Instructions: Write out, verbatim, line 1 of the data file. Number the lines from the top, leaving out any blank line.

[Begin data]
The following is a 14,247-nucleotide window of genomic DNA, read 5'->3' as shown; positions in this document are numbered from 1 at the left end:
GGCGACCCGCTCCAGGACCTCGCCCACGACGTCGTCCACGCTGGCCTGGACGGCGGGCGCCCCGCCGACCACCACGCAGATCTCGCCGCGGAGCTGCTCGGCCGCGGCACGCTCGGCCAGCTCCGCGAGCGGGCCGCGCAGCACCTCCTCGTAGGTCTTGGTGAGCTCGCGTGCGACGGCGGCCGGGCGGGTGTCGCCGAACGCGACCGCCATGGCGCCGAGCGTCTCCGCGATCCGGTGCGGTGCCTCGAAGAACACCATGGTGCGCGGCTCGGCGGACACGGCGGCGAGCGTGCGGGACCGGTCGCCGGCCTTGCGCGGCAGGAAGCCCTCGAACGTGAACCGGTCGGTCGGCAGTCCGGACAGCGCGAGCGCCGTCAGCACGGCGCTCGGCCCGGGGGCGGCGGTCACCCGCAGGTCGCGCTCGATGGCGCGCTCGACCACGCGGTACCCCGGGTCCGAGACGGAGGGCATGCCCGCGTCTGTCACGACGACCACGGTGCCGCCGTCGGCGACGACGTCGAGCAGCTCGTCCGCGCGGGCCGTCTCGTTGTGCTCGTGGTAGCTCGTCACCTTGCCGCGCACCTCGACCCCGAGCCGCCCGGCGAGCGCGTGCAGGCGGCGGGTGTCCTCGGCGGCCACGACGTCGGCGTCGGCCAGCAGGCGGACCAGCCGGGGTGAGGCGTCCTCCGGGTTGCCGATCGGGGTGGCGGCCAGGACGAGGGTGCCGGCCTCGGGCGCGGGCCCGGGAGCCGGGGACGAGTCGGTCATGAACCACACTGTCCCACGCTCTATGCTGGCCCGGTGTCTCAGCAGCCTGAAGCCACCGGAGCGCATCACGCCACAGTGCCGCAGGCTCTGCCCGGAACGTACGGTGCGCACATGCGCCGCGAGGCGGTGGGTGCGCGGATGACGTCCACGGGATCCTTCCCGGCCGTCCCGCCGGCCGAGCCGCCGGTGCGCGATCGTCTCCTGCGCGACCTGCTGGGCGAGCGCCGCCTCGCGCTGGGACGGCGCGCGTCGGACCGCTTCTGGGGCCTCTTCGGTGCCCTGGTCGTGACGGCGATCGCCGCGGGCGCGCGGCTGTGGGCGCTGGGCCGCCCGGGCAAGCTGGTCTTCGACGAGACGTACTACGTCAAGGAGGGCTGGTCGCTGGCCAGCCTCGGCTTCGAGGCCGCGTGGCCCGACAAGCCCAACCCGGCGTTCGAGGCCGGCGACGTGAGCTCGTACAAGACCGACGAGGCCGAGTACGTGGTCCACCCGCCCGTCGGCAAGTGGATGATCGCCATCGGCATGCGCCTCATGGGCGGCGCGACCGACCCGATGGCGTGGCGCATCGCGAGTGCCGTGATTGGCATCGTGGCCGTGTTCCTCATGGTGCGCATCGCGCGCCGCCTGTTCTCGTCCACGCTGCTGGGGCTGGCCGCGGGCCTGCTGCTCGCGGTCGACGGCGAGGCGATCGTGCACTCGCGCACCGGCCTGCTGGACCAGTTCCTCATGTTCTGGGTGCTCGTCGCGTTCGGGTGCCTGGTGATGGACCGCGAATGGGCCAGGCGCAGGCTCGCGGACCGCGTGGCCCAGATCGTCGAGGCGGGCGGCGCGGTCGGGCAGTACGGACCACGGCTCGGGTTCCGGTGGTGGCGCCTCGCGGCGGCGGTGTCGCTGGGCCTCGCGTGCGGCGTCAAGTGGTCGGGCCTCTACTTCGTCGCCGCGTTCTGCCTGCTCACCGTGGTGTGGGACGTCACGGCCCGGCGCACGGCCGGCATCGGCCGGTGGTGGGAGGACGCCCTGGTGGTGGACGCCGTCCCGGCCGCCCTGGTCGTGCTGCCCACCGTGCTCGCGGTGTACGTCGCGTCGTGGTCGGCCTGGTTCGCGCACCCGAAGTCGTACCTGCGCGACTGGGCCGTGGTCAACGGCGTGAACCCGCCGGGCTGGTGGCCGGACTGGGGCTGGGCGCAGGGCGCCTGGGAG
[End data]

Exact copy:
The following is a 14,247-nucleotide window of genomic DNA, read 5'->3' as shown; positions in this document are numbered from 1 at the left end: